The Studiologic Sledge 2.0 synthesizer is a very interesting product. It is far superior to its predecessor (the 1.0) in many ways, and even with it’s much needed improvement it has remained a relatively cheap synthesizer. With that being said, the Sledge does have its downsides. It is great for mixing, programming, and customization in general but as far as the engine is concerned, there are better options (albeit those options are usually substantially more expensive). These attributes make it a very niche product, and it isn’t one that it considered versatile and good for anyone. Certainly, I wouldn’t recommend this product to a beginner.Check Price On Amazon
The Studiologic Sledge sports a very beautiful and classic look, as far as the appearance and feel of the hardware is concerned. It comes in an all black, matte finish (no fingerprints!), and is surprisingly lightweight and portable. Everything is spread out evenly and in a great manner. Once you get the hang of it, it is very easy to use. The interface and layout is nearly flawless, but not quite flawless due to the fact that the buttons and knobs are black and sitting on a black dashboard. This can make it difficult to read and see the panel and can cause for a learning curve.
The keys are also not very heavy at all, which is both a good and bad thing. If you’re looking for that deep and heavy piano key-feel, you won’t get it with this product. Something like that is more common products by Roland and even Yamaha to a certain extent. The fact that the keys aren’t piano-like doesn’t make it a bad option though – it’s important worth mentioning simply for the fact that a sizeable group of people feel that this is a very critical characteristic.
The sounds of the Sledge are good, but not quite great. Again, it won’t have that meaty and beastly engine that you’ll find on synthesizers like this one, and that makes for a less versatile and powerful keyboard. Granted, the comparison to the Moog can be deemed as slightly unfair since this product is more of an all-purpose instrument, rather than a bass and performance instrument.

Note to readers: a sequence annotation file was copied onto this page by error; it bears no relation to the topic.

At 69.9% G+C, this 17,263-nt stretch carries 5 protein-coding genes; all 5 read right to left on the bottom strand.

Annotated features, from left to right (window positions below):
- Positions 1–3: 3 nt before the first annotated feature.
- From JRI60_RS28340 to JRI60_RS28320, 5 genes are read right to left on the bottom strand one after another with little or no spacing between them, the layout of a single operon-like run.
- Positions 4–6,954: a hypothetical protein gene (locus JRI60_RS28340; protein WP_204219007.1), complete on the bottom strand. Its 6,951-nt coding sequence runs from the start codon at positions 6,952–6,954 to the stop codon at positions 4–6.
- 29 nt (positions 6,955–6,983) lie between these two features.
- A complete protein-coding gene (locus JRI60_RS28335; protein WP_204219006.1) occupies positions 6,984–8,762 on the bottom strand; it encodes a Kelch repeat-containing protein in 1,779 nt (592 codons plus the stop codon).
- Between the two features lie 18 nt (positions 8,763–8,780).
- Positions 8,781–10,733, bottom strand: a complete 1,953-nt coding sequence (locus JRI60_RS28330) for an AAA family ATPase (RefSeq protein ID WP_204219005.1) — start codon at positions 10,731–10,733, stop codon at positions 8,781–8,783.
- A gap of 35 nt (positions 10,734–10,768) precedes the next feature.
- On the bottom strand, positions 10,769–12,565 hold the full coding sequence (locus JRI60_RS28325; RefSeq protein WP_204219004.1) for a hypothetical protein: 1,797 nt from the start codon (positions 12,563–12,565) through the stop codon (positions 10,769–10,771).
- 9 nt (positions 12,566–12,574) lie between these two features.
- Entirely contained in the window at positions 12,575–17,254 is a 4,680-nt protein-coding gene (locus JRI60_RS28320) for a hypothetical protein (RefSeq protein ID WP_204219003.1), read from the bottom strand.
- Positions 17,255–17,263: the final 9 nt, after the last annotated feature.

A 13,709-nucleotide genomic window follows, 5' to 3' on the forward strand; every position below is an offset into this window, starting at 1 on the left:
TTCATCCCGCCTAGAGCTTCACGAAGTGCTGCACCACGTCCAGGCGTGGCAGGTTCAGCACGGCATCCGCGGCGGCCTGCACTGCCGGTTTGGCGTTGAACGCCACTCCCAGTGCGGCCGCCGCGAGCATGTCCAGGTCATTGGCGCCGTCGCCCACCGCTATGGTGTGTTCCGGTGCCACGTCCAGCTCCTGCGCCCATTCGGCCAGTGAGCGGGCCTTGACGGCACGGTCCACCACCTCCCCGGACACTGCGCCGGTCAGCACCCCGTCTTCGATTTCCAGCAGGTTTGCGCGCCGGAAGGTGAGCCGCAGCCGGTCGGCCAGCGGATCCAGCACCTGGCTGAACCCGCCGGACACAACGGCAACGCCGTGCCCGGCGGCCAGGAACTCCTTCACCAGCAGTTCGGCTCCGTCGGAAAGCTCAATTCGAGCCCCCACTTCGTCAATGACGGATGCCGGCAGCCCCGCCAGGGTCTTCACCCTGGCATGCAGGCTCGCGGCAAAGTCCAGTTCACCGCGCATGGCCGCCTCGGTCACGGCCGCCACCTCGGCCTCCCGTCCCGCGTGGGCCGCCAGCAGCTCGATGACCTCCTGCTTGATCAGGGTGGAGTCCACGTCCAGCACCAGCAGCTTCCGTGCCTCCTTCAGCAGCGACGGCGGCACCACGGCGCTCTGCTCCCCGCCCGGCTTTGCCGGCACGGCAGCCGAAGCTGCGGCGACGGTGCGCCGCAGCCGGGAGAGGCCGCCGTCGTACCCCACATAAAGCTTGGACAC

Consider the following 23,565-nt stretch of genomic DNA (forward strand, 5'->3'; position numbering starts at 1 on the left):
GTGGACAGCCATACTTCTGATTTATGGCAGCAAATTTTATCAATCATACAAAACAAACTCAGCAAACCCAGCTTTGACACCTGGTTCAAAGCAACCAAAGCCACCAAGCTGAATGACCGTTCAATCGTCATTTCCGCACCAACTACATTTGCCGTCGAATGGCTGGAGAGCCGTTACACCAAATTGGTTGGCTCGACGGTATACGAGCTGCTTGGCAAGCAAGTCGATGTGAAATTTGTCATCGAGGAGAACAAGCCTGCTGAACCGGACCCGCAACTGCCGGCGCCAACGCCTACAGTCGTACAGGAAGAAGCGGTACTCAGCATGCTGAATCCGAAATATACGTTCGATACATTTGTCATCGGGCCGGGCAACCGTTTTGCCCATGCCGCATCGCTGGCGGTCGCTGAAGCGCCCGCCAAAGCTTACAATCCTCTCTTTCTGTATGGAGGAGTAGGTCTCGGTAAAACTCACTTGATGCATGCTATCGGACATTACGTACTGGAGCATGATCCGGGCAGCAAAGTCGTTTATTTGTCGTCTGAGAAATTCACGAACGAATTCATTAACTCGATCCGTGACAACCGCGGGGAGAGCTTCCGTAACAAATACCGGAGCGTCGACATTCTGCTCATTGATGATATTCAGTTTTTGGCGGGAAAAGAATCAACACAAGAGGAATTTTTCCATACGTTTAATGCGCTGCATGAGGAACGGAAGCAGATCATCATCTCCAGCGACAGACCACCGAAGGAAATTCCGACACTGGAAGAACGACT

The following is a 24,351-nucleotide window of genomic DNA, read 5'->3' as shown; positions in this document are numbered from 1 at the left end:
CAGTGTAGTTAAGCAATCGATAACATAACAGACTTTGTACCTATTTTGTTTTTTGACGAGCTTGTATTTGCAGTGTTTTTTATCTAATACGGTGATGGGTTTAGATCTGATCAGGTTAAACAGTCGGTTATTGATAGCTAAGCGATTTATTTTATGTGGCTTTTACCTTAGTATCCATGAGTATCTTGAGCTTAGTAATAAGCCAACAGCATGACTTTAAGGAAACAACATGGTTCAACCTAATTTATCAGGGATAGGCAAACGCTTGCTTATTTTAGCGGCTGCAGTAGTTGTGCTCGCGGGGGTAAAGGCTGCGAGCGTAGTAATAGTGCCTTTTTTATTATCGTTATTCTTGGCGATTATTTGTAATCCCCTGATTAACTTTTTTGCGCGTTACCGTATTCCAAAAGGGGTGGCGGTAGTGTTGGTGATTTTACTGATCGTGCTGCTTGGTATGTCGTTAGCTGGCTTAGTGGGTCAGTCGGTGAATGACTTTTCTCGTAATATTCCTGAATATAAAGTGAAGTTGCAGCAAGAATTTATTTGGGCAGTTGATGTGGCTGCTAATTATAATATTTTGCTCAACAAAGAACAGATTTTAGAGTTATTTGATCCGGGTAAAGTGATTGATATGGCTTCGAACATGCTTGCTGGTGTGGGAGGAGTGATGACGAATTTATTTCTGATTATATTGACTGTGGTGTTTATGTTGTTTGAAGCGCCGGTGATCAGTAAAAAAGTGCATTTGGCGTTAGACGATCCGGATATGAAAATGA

The Studiologic is in fact polyphonic like the JX-8P, and that does make it stand out as not every synth has that going for it. For many people, this is not enough and that alone does not make this instrument any more practical for things such as live performances and serious mixing, etc. It’s not shabby though; there’s definitely a certain audience who can benefit from using this product.
This is the sector in which the Sledge really shines. It is loaded and can do so many different things, and that’s really the main reason that people go for this instrument in the first place. Here are some of the many features you can expect:
- This bundle includes: 1 x StudioLogic SLEDGE-2-BLACK Synthesizer with 61-Key Semi-Weighted Keyboard 1 x Axcessables MID-203 Dual Midi Cable 5 pin to Same – 3 m. 2 AxcessAbles TRS14-XLR115M Audio Cable – stereo 1/4″ TRS TO XLR male (15ft) 2 x AxcessAbles I-010 Guitar Instrument Cables – 10 Feet 1 x AxcessAbles KX-101 Single X Keyboard Stand
- 61 semi-weighted keys with After touch; exclusive dark case with reverse black and grey keys
- 35 pots, 3 “chicken head” rotary switches, 1 rotary encoder with push function, master volume control
- 2×16 digits backlit LCD
- High quality pitch & mod wheels
Overall – Is The Studiologic Sledge Worth It?
It really depends. What do you want a synthesizer for? If it is for live performances and mixing professionally, then it is quite clear that this is not the most practical synth in the world. However, if you like to play around, mix and match, and generally be very creative musically, then you can consider purchasing this synthesizer. In many ways, it is sort of a lesser version of the OP-1, which is a beast in its own right.
So for the average person, the synth is probably not worth it as you can get better options for the money. However, if you know what you want in detail and the Sledge fits your criteria, it can definitely be a good purchase.